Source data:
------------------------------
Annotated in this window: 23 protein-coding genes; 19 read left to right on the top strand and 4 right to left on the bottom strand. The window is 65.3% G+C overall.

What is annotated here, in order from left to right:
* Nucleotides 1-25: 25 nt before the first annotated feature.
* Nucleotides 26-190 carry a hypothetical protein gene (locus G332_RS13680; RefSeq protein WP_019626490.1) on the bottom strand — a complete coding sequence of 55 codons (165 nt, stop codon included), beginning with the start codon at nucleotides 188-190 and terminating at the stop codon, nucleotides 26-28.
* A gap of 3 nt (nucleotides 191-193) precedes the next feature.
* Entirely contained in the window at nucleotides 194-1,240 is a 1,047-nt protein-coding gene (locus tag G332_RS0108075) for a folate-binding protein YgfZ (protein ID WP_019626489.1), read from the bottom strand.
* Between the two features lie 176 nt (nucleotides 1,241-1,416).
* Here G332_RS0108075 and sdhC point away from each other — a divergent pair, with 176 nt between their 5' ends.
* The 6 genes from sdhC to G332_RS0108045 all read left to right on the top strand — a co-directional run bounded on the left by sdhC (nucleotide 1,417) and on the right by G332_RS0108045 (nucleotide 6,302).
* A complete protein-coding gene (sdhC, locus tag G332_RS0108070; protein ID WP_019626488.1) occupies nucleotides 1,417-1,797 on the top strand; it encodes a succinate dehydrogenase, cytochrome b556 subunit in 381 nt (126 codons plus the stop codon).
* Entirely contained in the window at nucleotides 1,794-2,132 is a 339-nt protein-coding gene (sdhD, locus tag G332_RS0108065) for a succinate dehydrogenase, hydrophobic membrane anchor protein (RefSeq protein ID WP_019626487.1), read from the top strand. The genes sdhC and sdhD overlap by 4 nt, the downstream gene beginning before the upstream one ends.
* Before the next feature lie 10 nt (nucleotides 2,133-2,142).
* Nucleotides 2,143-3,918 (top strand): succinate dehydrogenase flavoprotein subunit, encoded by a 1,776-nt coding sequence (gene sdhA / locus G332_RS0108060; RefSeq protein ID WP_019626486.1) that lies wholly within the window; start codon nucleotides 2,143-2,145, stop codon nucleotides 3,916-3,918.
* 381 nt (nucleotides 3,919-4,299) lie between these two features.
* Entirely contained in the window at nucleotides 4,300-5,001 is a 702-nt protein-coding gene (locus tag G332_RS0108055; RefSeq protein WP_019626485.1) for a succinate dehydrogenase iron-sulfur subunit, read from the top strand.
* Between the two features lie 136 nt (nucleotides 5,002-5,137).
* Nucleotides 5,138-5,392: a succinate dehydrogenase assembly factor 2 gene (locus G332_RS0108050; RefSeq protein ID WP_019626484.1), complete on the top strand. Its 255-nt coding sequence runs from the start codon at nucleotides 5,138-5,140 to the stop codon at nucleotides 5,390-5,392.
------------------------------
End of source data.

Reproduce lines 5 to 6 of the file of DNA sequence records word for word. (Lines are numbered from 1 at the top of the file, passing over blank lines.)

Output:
* A gap of 3 nt (nucleotides 191-193) precedes the next feature.
* Entirely contained in the window at nucleotides 194-1,240 is a 1,047-nt protein-coding gene (locus tag G332_RS0108075) for a folate-binding protein YgfZ (protein ID WP_019626489.1), read from the bottom strand.